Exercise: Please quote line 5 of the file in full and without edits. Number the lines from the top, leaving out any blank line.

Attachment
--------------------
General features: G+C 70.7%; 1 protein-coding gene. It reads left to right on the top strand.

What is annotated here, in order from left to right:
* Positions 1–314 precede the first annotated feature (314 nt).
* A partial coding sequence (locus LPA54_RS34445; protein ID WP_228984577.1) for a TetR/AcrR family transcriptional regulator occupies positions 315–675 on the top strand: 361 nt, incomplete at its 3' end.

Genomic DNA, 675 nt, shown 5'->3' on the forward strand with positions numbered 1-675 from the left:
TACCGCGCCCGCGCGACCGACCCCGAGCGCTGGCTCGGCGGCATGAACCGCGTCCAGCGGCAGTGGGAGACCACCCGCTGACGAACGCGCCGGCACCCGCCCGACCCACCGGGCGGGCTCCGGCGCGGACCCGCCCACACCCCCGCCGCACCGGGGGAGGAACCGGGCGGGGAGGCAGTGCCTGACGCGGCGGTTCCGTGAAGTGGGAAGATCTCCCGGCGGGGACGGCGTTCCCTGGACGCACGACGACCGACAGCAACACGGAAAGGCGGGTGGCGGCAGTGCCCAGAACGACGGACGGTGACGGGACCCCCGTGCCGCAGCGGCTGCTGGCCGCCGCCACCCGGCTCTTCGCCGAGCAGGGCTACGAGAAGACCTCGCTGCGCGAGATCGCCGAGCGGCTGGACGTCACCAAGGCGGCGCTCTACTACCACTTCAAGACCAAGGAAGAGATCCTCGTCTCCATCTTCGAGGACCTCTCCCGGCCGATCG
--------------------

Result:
Genomic DNA, 675 nt, shown 5'->3' on the forward strand with positions numbered 1-675 from the left: